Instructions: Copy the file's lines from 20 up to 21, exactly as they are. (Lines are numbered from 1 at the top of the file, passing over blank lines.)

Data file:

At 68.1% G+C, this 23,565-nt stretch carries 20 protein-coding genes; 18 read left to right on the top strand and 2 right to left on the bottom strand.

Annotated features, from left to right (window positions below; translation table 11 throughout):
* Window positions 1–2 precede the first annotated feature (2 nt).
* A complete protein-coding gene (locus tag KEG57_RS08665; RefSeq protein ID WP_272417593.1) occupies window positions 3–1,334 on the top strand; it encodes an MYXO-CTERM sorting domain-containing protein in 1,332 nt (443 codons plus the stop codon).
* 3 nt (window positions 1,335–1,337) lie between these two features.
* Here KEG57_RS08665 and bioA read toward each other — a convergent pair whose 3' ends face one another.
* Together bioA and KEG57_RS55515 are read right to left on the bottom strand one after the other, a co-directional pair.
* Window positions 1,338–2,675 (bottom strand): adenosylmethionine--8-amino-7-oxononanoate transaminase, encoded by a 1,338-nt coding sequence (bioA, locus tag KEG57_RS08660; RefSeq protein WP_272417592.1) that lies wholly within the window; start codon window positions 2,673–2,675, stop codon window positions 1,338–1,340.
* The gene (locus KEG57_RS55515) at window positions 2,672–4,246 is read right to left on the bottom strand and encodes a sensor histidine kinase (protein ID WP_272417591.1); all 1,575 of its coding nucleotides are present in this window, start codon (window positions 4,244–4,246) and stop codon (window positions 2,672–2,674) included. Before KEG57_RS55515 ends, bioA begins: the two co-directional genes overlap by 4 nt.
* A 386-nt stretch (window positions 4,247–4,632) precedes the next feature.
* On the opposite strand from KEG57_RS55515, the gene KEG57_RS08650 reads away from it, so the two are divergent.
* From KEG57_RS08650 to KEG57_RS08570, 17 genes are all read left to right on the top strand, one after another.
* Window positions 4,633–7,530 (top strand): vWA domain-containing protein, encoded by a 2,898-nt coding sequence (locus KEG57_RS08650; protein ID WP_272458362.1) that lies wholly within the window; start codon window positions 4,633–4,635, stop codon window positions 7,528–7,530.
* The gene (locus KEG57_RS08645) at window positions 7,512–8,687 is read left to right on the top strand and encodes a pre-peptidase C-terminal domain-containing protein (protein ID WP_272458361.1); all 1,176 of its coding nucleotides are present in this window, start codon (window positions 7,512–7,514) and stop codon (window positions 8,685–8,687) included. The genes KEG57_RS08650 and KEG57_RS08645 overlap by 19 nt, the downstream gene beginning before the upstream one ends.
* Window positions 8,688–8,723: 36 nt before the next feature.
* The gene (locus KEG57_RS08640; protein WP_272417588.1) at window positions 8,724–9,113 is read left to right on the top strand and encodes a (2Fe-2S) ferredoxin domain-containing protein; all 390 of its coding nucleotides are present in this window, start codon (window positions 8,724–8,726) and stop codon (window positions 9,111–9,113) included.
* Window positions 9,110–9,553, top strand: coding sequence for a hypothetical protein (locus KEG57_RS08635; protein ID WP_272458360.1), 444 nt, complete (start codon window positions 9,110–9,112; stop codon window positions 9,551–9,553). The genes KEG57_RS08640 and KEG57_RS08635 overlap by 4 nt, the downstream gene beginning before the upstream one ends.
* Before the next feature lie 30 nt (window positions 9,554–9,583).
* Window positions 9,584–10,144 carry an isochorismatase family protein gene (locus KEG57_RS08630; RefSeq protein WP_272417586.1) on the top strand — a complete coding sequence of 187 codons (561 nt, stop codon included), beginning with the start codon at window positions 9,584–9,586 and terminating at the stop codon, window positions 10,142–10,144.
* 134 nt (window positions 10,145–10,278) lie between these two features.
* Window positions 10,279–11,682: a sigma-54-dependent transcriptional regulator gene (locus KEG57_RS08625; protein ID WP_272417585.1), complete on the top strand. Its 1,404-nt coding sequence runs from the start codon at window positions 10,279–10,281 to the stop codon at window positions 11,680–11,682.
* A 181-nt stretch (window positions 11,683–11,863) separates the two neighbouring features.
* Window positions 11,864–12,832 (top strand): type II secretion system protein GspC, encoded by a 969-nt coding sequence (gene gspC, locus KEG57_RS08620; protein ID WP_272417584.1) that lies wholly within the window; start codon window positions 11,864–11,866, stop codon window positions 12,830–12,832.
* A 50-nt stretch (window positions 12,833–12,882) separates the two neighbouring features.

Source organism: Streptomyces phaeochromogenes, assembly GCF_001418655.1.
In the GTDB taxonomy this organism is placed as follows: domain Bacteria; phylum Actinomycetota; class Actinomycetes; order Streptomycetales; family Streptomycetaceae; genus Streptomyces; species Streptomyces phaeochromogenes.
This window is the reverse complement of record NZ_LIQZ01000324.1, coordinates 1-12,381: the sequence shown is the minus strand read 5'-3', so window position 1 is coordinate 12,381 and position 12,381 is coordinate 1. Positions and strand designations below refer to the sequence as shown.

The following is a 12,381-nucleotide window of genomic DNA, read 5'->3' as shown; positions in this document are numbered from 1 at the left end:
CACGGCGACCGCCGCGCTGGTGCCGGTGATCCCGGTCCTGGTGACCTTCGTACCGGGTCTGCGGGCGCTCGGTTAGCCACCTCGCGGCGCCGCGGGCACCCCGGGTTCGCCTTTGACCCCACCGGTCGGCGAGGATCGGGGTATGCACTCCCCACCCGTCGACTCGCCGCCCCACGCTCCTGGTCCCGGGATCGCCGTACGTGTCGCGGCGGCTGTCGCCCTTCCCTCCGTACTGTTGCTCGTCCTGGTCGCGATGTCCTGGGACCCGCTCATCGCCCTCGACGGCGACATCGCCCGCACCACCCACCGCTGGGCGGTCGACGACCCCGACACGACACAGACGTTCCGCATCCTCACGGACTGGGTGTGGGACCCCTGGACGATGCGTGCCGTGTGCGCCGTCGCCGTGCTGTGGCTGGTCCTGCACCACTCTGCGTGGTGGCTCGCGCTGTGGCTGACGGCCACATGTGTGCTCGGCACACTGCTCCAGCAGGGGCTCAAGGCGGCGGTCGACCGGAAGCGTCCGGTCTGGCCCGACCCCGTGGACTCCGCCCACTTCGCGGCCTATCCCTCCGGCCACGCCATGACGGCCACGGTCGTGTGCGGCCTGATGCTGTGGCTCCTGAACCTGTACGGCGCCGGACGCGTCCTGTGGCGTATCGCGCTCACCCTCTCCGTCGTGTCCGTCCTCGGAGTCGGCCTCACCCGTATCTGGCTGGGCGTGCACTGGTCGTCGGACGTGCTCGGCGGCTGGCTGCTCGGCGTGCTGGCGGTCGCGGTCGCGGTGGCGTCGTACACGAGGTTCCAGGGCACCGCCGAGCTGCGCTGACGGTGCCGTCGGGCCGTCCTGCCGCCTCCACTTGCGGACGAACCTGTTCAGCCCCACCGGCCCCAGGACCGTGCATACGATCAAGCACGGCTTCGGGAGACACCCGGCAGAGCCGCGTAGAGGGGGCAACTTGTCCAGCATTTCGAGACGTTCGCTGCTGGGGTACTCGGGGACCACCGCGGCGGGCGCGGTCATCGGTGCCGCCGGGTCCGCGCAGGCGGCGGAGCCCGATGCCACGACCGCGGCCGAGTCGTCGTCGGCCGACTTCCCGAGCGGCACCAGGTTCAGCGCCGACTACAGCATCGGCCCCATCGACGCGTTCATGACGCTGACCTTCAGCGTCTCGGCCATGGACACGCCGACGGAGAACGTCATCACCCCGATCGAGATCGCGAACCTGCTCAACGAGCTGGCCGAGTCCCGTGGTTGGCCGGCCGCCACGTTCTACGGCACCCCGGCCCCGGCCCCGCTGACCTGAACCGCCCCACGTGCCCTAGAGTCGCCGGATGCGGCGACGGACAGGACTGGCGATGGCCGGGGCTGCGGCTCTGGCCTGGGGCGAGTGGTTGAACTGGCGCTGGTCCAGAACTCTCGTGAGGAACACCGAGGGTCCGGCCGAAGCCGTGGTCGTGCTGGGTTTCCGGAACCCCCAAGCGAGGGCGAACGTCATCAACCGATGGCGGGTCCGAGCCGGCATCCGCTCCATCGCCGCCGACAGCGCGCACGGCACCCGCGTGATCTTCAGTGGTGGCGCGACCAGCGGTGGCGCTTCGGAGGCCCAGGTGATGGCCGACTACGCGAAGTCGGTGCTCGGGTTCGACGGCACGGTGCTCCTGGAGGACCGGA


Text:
* 134 nt (window positions 10,145–10,278) lie between these two features.
* Window positions 10,279–11,682: a sigma-54-dependent transcriptional regulator gene (locus KEG57_RS08625; protein ID WP_272417585.1), complete on the top strand. Its 1,404-nt coding sequence runs from the start codon at window positions 10,279–10,281 to the stop codon at window positions 11,680–11,682.